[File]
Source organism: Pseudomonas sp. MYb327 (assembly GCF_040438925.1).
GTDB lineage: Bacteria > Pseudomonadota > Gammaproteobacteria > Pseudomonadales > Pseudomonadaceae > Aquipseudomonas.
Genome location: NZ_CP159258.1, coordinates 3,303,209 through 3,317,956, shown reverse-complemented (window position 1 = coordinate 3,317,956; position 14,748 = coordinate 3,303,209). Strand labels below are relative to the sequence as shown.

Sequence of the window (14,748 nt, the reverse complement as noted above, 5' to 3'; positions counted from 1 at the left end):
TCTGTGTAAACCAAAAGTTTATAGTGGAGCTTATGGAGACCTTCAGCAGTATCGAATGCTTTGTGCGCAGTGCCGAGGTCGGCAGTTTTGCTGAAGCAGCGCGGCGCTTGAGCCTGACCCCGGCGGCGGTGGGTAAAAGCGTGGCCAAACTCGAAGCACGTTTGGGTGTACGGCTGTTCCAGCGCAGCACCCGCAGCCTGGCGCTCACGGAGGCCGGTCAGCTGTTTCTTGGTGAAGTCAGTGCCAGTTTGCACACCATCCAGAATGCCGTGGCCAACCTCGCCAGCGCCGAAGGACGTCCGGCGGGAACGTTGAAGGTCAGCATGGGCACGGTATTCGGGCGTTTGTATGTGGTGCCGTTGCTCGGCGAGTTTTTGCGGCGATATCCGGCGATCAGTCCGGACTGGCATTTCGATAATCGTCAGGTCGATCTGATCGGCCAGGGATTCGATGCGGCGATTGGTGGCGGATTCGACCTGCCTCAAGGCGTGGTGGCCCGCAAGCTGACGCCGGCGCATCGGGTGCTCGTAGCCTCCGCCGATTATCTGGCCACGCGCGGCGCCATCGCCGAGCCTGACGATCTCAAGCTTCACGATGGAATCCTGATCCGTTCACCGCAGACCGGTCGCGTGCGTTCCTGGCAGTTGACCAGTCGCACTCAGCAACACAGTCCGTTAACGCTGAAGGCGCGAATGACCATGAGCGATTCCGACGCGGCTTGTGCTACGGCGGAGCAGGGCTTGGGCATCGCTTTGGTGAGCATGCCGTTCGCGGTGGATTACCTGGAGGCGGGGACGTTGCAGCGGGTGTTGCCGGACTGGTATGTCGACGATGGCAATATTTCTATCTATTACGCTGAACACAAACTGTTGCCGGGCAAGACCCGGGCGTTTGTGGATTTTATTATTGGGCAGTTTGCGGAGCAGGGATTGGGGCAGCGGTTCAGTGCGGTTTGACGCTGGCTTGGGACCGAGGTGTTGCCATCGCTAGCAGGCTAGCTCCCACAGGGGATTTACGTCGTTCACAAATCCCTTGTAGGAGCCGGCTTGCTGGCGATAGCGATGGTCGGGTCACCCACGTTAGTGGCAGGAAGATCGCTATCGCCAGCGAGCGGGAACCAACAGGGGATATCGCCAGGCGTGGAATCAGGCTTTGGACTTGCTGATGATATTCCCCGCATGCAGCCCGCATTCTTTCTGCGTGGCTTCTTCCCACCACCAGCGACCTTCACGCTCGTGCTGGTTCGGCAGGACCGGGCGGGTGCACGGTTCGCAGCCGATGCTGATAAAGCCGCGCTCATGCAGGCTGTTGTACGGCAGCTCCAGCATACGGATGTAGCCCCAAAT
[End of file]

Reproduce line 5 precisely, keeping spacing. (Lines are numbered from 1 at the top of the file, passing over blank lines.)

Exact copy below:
TCTGTGTAAACCAAAAGTTTATAGTGGAGCTTATGGAGACCTTCAGCAGTATCGAATGCTTTGTGCGCAGTGCCGAGGTCGGCAGTTTTGCTGAAGCAGCGCGGCGCTTGAGCCTGACCCCGGCGGCGGTGGGTAAAAGCGTGGCCAAACTCGAAGCACGTTTGGGTGTACGGCTGTTCCAGCGCAGCACCCGCAGCCTGGCGCTCACGGAGGCCGGTCAGCTGTTTCTTGGTGAAGTCAGTGCCAGTTTGCACACCATCCAGAATGCCGTGGCCAACCTCGCCAGCGCCGAAGGACGTCCGGCGGGAACGTTGAAGGTCAGCATGGGCACGGTATTCGGGCGTTTGTATGTGGTGCCGTTGCTCGGCGAGTTTTTGCGGCGATATCCGGCGATCAGTCCGGACTGGCATTTCGATAATCGTCAGGTCGATCTGATCGGCCAGGGATTCGATGCGGCGATTGGTGGCGGATTCGACCTGCCTCAAGGCGTGGTGGCCCGCAAGCTGACGCCGGCGCATCGGGTGCTCGTAGCCTCCGCCGATTATCTGGCCACGCGCGGCGCCATCGCCGAGCCTGACGATCTCAAGCTTCACGATGGAATCCTGATCCGTTCACCGCAGACCGGTCGCGTGCGTTCCTGGCAGTTGACCAGTCGCACTCAGCAACACAGTCCGTTAACGCTGAAGGCGCGAATGACCATGAGCGATTCCGACGCGGCTTGTGCTACGGCGGAGCAGGGCTTGGGCATCGCTTTGGTGAGCATGCCGTTCGCGGTGGATTACCTGGAGGCGGGGACGTTGCAGCGGGTGTTGCCGGACTGGTATGTCGACGATGGCAATATTTCTATCTATTACGCTGAACACAAACTGTTGCCGGGCAAGACCCGGGCGTTTGTGGATTTTATTATTGGGCAGTTTGCGGAGCAGGGATTGGGGCAGCGGTTCAGTGCGGTTTGACGCTGGCTTGGGACCGAGGTGTTGCCATCGCTAGCAGGCTAGCTCCCACAGGGGATTTACGTCGTTCACAAATCCCTTGTAGGAGCCGGCTTGCTGGCGATAGCGATGGTCGGGTCACCCACGTTAGTGGCAGGAAGATCGCTATCGCCAGCGAGCGGGAACCAACAGGGGATATCGCCAGGCGTGGAATCAGGCTTTGGACTTGCTGATGATATTCCCCGCATGCAGCCCGCATTCTTTCTGCGTGGCTTCTTCCCACCACCAGCGACCTTCACGCTCGTGCTGGTTCGGCAGGACCGGGCGGGTGCACGGTTCGCAGCCGATGCTGATAAAGCCGCGCTCATGCAGGCTGTTGTACGGCAGCTCCAGCATACGGATGTAGCCCCAAAT